Another great tip for living cheap in NYC is to skip buying your coffee at Starbucks, Joe's Coffee, Juice Generation or Pret a Manger. Instead, get yourself a reusable coffee mug (save the environment at the same time) and make your own coffee at home. While this might seem like a common suggestion, it is actually one of the easiest ways to live in NYC cheap - they know we will pay a premium for coffee if we need it. If you do have to buy coffee, stick with drip coffee instead of a latte. Use those as a reward for getting through the week, going to the gym regularly, or meeting a goal at work.


Public Transport and Pooled Ride Sharing



If you live in New York, you are going to travel around New York - so you want to get a weekly or monthly MTA card. Depending on how often you take the subway or a bus, you can lower your cost-per-ride significantly by using one of these options. It will also help you to do other things in NYC for cheap - you will be willing to travel around the city for deals when you don't have to pay for every trip. 


Now, many people will get a subway card through work, but if you don't, this is one of the best ways to save a few cents here and there that will add up over time. It will also make it more likely that you will use the subway. Too often, we fall into the habit of saying that an Uber or a Lyft is only a "few dollars more" than the subway or the bus, so we decide to take that method. When you have a lower cost, it is more likely that you won't talk yourself into taking the more expensive option.  If you're going to use ride sharing apps, start looking into the Pool options that only exist in major cities.  It's a carpooling option where the driver picks up multiple passengers along individual personal routes.  It does take longer to get you to your destination but the price is generally half of the cost of getting your own car.  Via is another pooling app that is quite big in NYC.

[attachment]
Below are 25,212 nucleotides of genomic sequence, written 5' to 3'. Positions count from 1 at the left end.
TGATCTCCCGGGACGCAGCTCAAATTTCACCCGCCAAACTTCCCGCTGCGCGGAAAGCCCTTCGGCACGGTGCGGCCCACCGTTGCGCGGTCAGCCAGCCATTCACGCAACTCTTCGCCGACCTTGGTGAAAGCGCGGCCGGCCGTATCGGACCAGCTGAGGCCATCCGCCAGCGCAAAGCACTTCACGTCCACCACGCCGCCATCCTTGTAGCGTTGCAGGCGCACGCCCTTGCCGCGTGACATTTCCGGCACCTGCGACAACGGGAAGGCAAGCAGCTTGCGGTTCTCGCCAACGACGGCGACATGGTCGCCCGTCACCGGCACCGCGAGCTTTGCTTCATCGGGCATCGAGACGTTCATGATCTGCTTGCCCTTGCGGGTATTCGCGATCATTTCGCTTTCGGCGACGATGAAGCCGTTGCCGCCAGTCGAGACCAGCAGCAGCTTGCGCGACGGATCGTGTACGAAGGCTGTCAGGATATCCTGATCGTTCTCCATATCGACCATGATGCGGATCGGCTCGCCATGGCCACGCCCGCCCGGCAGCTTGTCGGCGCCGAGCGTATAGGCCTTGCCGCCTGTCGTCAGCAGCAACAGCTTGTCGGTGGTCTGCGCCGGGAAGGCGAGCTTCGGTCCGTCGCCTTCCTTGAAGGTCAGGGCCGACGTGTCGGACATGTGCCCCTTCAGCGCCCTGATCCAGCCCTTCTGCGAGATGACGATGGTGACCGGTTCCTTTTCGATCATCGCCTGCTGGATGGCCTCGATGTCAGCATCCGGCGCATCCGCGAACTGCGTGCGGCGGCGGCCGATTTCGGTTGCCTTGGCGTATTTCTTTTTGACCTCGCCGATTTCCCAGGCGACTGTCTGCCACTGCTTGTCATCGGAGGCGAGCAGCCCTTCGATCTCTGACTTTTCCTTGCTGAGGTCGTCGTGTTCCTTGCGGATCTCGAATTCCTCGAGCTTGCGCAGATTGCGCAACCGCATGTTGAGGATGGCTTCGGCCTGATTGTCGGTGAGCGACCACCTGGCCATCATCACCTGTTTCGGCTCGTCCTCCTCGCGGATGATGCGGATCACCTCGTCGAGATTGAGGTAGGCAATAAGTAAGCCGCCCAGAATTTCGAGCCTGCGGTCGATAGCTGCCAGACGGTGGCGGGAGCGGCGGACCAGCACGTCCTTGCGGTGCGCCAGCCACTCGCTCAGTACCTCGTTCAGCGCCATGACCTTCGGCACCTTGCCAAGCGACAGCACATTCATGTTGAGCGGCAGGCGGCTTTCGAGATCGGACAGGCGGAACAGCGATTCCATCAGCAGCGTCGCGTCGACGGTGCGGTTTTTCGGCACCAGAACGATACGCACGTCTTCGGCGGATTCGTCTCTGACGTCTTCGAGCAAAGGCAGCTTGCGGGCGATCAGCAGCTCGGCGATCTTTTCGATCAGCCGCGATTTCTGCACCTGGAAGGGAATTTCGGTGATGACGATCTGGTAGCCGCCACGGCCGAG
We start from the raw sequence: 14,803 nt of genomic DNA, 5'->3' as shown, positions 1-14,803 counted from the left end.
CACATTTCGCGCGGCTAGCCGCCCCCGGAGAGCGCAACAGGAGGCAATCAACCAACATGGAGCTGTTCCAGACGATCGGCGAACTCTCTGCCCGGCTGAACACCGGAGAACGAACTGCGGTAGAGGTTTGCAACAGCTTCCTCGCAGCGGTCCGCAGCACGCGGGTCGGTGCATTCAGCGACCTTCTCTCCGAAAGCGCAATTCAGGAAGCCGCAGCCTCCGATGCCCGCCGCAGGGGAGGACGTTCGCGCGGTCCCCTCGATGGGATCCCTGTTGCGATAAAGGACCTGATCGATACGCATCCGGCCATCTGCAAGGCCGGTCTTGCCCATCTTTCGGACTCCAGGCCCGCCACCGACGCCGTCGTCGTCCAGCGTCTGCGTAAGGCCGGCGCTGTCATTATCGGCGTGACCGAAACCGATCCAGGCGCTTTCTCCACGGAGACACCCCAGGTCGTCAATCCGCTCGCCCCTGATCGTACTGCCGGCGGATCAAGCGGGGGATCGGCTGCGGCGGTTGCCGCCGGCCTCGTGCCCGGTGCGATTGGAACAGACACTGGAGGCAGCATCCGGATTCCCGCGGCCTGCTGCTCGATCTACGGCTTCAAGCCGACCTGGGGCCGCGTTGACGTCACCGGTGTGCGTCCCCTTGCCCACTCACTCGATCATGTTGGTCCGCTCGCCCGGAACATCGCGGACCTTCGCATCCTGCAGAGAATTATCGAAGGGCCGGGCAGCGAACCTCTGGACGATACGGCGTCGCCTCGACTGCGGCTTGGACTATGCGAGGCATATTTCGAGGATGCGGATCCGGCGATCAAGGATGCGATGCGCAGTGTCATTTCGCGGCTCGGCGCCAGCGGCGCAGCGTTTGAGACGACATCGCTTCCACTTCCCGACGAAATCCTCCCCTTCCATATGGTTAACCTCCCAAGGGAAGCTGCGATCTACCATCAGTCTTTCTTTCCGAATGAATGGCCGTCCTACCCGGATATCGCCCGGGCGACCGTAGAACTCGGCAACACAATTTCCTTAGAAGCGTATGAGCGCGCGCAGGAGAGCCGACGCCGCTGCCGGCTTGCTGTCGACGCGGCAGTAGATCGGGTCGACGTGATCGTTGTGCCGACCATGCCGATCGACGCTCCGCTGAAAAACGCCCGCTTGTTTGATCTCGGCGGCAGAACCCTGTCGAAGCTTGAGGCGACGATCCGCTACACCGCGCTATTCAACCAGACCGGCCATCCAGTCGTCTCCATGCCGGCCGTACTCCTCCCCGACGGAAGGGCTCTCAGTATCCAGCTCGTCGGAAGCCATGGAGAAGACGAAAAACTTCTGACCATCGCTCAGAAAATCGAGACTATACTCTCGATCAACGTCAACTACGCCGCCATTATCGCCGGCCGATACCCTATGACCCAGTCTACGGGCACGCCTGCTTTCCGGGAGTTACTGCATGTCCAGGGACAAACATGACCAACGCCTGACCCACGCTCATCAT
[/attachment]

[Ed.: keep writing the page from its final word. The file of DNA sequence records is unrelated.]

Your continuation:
MealPal


The latest and hottest trend in NYC is to purchase a subscription to MealPal.  For a monthly subscription price, you get meals from different restaurants prepared for you.  All you need to do is book a meal the day before and then pick it up the next day at a designated time.  The beauty of it is it comes out to about $6 per for a decent meal.  Talk about cheap lunch eats on a daily basis that is completely in line with NYC cheap living.  


Premium Versus Standard


In the Big Apple, there are generally two types of markets for everything.  The standard that most people go for and then the items that people may decide to splurge on.  Instead of opting for the premium version, start going the standard route for cheaper living. 


Sweet Green Salad $15 versus Deli Salad $9


Equinox Gym Membership $200 versus Planet Fitness Membership $50


Whole Foods $80 bag of groceries versus Trader Joes $40 for same bag


All inclusive cable package $175 versus Internet only $75


It Is So Doable!


Living in NYC cheap is a possibility - and for many people, it is a way of life. There are so many other ways that you can save money, including by making your own food, shopping at thrift stores, only buying what you really need, living with a roommate, and so much more. Don't ever let the budgetary concerns keep you out of the city. While NYC will cost you more than other places, most people learn to adapt.